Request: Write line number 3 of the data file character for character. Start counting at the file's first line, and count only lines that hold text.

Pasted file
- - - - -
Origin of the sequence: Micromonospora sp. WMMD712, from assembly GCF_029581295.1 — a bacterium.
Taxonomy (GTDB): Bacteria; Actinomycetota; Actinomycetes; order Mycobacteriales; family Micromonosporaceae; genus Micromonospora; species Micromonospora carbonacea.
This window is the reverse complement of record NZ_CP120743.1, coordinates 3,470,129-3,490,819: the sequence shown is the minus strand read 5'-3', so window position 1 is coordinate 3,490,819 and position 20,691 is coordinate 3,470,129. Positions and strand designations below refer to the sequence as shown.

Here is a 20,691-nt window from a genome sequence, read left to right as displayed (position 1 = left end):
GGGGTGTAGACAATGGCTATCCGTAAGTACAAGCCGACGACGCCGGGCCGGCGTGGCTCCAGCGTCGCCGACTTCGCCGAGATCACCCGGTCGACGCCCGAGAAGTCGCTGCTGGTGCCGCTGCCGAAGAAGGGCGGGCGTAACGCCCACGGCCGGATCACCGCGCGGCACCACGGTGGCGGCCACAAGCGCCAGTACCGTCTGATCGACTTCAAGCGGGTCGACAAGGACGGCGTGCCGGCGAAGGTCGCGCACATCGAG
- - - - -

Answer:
This window is the reverse complement of record NZ_CP120743.1, coordinates 3,470,129-3,490,819: the sequence shown is the minus strand read 5'-3', so window position 1 is coordinate 3,490,819 and position 20,691 is coordinate 3,470,129. Positions and strand designations below refer to the sequence as shown.